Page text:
The second thing it’s taught you is to never take gigs from friends who messed up badly in high school. Lawrence offered you this one and he works at the concession stand. He’s had the job for more years than your math abilities allow to count. You remember kissing him in the back of his van and thinking of how he smelt like bubblegum, sweet and sticky and temporary. 

It’s now 6:28. You’ve wasted 15 minutes already. Might as well buy a Rolex and watch the seconds tick into minutes, into hours, into days. Something you’ve always longed to do but never had the time. Or money. 

You should start the show now. It’s getting late and your five audience members could be getting bored. You tighten your fingers around the microphone and hold it up to your lips.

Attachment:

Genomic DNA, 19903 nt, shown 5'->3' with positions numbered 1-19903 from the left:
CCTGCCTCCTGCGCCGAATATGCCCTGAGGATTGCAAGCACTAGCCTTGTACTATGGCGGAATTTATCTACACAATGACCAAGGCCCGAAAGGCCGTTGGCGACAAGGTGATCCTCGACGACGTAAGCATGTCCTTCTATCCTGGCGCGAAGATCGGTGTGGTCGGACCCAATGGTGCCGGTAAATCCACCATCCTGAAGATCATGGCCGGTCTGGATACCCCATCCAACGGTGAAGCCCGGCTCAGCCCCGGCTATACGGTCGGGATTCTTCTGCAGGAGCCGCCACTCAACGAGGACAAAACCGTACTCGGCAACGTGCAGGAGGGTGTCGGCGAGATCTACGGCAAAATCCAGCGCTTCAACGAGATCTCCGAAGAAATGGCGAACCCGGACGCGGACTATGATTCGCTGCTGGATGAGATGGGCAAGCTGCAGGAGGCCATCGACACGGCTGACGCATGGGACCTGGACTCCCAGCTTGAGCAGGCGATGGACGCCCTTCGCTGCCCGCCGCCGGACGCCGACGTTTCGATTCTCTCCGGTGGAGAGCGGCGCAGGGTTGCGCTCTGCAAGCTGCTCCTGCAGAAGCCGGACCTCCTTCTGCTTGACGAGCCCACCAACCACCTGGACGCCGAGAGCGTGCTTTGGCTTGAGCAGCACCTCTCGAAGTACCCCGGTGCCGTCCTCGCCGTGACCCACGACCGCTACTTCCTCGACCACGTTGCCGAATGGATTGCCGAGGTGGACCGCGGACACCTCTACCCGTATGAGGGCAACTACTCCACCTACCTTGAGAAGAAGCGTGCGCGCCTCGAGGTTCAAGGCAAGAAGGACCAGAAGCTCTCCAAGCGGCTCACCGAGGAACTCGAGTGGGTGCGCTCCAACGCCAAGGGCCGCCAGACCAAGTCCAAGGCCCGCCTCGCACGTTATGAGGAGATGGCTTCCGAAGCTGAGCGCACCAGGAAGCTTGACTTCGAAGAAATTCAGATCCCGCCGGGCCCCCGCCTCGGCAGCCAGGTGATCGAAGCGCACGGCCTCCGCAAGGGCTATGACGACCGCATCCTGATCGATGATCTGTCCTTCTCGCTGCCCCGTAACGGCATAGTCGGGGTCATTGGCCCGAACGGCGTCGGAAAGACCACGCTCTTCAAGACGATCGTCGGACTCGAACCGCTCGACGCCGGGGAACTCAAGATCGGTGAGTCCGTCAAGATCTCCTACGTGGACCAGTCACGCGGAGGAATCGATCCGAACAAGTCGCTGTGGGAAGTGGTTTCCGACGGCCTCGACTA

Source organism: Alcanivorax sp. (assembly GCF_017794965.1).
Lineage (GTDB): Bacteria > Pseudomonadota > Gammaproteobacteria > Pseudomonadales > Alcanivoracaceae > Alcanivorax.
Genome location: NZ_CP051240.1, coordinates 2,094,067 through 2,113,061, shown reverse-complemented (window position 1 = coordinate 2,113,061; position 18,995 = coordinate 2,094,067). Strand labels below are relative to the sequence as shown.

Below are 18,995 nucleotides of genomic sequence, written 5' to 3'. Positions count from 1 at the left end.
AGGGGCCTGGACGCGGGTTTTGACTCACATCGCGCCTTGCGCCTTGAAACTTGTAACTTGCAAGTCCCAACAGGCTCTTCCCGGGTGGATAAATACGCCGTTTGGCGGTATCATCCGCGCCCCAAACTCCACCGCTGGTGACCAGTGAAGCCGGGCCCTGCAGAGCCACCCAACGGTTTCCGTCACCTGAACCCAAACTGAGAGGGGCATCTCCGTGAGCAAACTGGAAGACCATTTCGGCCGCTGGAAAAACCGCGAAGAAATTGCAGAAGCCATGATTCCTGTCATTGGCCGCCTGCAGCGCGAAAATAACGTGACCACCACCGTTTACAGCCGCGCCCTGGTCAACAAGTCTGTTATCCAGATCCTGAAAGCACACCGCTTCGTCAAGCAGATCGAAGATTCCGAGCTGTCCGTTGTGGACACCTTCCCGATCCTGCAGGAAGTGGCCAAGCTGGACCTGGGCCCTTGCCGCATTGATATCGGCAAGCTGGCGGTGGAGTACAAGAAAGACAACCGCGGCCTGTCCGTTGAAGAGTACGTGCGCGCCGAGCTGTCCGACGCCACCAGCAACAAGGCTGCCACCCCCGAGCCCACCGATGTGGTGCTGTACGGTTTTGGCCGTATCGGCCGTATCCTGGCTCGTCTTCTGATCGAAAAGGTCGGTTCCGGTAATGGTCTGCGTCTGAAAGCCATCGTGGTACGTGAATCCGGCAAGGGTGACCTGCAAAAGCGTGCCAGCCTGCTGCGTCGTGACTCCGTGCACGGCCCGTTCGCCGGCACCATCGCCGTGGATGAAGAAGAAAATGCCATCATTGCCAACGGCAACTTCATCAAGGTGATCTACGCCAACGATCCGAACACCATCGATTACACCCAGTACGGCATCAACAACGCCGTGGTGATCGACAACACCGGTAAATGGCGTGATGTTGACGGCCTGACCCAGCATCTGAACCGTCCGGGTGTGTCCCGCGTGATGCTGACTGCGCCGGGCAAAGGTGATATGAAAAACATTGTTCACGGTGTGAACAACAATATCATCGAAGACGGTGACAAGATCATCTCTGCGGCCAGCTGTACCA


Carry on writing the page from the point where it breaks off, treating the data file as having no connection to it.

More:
“Ladies and gentlemen, introducing Sally Hickman, your hilarious entertainment for tonight.” 

The curtains whip back and you waltz onto the stage. You smile and wave to no one in particular. It reminds you of when you watched Disney princess movies with your son cuddled in your arms. He’d twist his wrists and mock the way royalty waves. It was silly but you think you’re the only one who remembers that special moment you two shared. 

“Hello everyone. Welcome, welcome.” Your heels click on the rotting wood. You feel like Marilyn Monroe in a 1960’s Hollywood movie for some reason. Maybe it’s the yellow lights tracing circles onto the ground. “Let me just start off with saying that me being up here on this stage, reciting jokes that might make you frown and think of your dead father—my condolences by the way—is nerve-wracking. It’s like accidentally falling off a cliff and watching your close friends look at your bloody body and go ‘We never liked her anyways.’ It’s not like I have any friends, though.”